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Let’s understand this: Here, we have a condition test for the cells with the text “Aryan” in it. And only the cells where you have this text are highlighted.

Note: Conditional Formatting is one of the most useful tools to help you quickly analyze data in real-time in Excel.

Available Pre-Defined Conditional Formatting Rules

Five major options have pre-defined rules for you to use in conditional formatting. With pre-defined options, there comes the pre-defined formatting to apply.

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1. Highlight Cells Rule

With the highlight cells rule, you can apply conditional formatting to the cells by checking their value. If you want to highlight a cell where a number is less than 1500, you can use the less than option from the list.

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Here you have options to deal with all the kind of data, like, text, dates, and numbers.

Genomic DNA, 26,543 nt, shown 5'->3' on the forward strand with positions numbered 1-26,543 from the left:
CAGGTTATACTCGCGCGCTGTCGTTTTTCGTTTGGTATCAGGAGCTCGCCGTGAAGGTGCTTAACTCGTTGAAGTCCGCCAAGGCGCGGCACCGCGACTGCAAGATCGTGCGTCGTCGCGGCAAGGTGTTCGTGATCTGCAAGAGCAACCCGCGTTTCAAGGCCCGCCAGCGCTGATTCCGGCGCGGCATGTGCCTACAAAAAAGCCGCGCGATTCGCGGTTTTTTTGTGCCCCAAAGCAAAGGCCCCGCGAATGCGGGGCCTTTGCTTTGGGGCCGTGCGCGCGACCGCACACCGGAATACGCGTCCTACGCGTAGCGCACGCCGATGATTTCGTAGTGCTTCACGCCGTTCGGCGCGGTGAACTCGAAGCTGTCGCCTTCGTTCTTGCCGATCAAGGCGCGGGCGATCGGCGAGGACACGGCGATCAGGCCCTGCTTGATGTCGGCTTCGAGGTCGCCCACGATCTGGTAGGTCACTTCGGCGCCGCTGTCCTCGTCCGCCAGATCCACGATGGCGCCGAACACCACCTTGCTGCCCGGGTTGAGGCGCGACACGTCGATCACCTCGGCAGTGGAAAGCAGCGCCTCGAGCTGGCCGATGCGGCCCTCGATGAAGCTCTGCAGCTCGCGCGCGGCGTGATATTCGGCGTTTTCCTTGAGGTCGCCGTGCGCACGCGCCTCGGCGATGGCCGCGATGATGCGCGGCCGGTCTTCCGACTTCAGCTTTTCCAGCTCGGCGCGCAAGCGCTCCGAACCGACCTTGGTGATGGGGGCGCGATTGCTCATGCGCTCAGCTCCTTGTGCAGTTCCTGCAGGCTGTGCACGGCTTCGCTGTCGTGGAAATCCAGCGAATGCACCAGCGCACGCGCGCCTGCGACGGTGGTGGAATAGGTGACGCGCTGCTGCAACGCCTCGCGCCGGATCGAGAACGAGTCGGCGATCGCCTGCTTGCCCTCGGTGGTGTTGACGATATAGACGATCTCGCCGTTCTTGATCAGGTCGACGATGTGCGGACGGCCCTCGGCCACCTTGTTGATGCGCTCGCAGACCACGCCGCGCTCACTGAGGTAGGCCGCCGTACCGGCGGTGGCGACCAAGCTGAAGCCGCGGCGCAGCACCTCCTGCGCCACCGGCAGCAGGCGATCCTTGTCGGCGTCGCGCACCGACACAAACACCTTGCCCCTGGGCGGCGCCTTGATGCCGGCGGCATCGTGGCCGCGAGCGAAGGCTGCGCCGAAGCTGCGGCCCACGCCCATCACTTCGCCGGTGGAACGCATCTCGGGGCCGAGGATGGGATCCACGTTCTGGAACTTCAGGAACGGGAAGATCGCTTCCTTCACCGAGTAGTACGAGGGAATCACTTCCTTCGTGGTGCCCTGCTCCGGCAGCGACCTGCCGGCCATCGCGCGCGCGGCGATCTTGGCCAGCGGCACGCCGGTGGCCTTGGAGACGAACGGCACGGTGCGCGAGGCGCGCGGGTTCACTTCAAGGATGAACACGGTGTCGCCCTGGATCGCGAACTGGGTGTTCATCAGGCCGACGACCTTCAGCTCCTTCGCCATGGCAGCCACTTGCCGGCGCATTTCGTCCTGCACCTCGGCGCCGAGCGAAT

2. Top/Bottom Rules

With the Top and Bottom options, you can analyze your data quickly. There are options to highlight the top 10 or bottom 10 values and values below or above average.

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Even further, you can customize these options per your needs; let’s say, if you want to highlight the top 20 values instead of the 10, you can do that.

3. Data Bars

Data bars are tiny in-cell charts that can help you create a data bar based on the values in the selected cells. It considers the highest and lowest value and inserts data bars based on them in all the selected cells.